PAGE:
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ISSN: 2155-6148
Journal of Anesthesia & Clinical Research
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Can Haste in Pre-Anaesthetic Check-up Increase the Chances of Post-Operative Stroke: A Case Report

Dipti Saxena*, Atul Dixit, Bipin Arya and Sadhana Sanwatsarkar

Sri Aurobindo Institute of Medical Sciences and PG Institute, Indore, India

*Corresponding Author:
Dipti Saxena
Sri Aurobindo Institute of Medical Sciences and P.G. Institute, Indore, India
Tel: 91-0731-24231718
E-mail: [email protected]

Received date: December 22, 2016; Accepted date: January 18, 2017; Published date: January 23, 2017

Citation: Saxena D, Dixit A, Arya B, Sanwatsarkar S (2017) Can Haste in Pre-Anaesthetic Check-up Increase the Chances of Post-Operative Stroke: A Case Report. J Anesth Clin Res 8:699. doi: 10.4172/2155-6148.1000699

Copyright: © 2017 Saxena D, et al. This is an open-access article distributed under the terms of the Creative Commons Attribution License, which permits unrestricted use, distribution, and reproduction in any medium, provided the original author and source are credited.

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Abstract

Background: In cardiac, neurologic, and carotid surgery, the incidence of stroke is known to be high (2.2-5.2%). Laparoscopy has been considered as low risk for stroke. Here we report a case of stroke in patient who underwent laparoscopic nephrectomy. Previous history of stroke was not disclosed at the time of surgery. Effect on intra-operative management due to this lapse and how it could have been rectified, has been discussed here.

Case presentation: This article reports a case of post-operative stroke in a 58 yr old male with moderate obesity that underwent laparoscopic nephrectomy under general anesthesia. Patient did not give any history of previous transient ischemic attack (TIA) although he had an episode of the same a year back. Intraoperatively, anti-hypertensives were used to control high blood pressure. Post extubation it was noted that he was unable to vocalize and move right upper and lower limbs. CT scan revealed fresh watershed infarct in frontoparietal region and an old infarct in occipital region.

Conclusion: Importance of history taking especially in elderly patients cannot be undermined. It is important not only for intraoperative management but for risk stratification and medico legal purpose as well.

Keywords

Case report; Peri operative stroke; Pre anesthetic checkup; Laparoscopic surgery

Introduction

Stroke is commonly defined as the sudden onset of focal neurologic or retinal symptoms associated with cerebral or retinal tissue ischemia [1]. Perioperative stroke is defined as a brain infarction of ischemic or hemorrhagic etiology that occurs during surgery or within 30 days after surgery [2]. Three of the most consistent risk factors for perioperative stroke identified in the literature are advanced age, renal failure, and a history of stroke or transient ischemic attack [3-8]. Mashour et al. further identified myocardial infarction within 6 months of surgery, hypertension, history of severe chronic obstructive pulmonary disease, current tobacco use, and a protective effect of Body Mass Index (BMI) of 35-40 kg/m2 as independent predictors [9]. Surgical procedures also influence the incidence of stroke. Although no evaluation as to the risk during laparoscopy has been done, laparoscopic procedures can be considered as low risk for stroke. This article reports a case of post- operative transient ischemic attack (TIA) of embolic nature immediately after surgery in a patient of non-functioning kidney who underwent laparoscopic nephrectomy.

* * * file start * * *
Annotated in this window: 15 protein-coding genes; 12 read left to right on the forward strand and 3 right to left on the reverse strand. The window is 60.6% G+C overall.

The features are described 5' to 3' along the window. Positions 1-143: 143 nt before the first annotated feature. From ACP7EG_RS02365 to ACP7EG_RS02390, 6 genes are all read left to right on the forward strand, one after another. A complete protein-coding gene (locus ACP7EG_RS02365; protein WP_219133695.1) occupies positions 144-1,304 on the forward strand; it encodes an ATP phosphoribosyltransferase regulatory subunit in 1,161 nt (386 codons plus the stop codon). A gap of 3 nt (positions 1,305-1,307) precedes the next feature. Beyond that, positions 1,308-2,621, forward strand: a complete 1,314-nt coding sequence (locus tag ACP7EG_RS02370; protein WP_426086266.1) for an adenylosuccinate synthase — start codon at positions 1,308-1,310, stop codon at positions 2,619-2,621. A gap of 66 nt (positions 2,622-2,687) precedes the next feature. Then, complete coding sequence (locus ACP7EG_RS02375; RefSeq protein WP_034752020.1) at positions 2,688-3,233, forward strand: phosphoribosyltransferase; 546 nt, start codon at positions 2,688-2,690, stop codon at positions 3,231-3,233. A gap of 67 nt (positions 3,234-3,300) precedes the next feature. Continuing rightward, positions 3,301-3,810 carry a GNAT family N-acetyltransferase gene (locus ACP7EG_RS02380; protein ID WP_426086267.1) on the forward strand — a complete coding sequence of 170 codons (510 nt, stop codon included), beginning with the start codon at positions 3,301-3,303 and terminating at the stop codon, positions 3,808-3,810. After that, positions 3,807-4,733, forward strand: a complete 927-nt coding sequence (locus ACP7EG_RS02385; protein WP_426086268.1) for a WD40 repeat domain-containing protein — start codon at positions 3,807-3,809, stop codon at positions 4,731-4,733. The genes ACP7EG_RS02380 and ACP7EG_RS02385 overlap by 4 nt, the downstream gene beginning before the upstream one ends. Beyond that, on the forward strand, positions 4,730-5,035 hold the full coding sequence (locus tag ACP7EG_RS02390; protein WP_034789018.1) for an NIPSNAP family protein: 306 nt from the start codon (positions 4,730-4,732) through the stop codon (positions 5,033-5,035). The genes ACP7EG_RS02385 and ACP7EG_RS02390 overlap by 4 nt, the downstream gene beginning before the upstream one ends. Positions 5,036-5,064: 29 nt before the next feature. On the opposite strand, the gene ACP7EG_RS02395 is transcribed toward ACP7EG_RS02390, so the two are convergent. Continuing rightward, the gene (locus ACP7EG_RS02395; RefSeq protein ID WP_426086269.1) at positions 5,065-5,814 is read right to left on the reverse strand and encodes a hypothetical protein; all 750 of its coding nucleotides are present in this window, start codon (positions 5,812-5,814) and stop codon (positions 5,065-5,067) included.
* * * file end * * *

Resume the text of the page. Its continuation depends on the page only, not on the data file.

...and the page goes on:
Case Report

A 58 yr old obese male with a BMI of 38Kg/m2, presented with complaints of fever and abdominal pain in the department of urology in our institute. Investigations revealed non-functioning left kidney and laparoscopic left nephrectomy was planned. He had no other associated co-morbidity but ECG revealed ST-T changes in lead III and aVf. All other lab investigations were within normal limits. He gave no history of chest pain, dysponea on exertion or hypertension but in view of age and major surgery a cardiology opinion was sought. Fitness was given once Tread Mill Test turned out to be negative and 2D-echo was within normal limits.

Pre-operative vitals were: pulse 92/min, BP 160/92 mmHg and SpO2 98%. Induction was done with inj. Glycopyrrolate (GPL) 0.2 mg and inj. Midazolam 1mg, inj. Fentanyl 100 μg, inj. Propofol 120 mg and inj succinylcholine 100 mg. Ventilation was difficult as anticipated but endotracheal tube was successfully secured in single attempt. SpO2 was 90% at the time of intubation which came back to 100% once patient was ventilated with endotracheal tube in situ. For maintenance, O2, N2O and sevoflurane was used. However BP remained 180/100 mmHg despite adequate depth of anaesthesia and appropriate analgesia. Hence a bolus of nitro-glycerine (NTG) along with clonidine 75 μg was given. Blood pressure remained in the range of 110-95 mmHg (systolic) and 85-95 mmHg (diastolic) throughout the procedure. Other vitals remained within normal limits and patient was extubated after reversal with inj. Neostigmine 3.0 mg+inj. GPL 0.4 mg i.v.

Post extubation it was noted that he was unable to vocalize and move right upper and lower limbs. Neurology opinion was sought. CT scan revealed fresh watershed infarct in frontoparietal region and an old infarct in occipital region. On interrogation, attendant confirmed a similar episode one year back for which patient had taken some Ayurvedic treatment. He had recovered completely then. After 6 h post operatively patient had recovered fully with power 5/5 in both limbs and normal vocalization. He remained alright for an hour so and then deteriorated again. An embolic phenomenon was suspected. 2D-Echo was normal but carotid Doppler revealed acute on chronic thrombus critically reducing (70% blockage) the lumen of left internal carotid artery while right internal carotid artery was also partially narrowed. Patient was put on anticoagulants and was finally discharged with no residual neurological sequel. He was followed for a year and no recurrence of the episode was noted.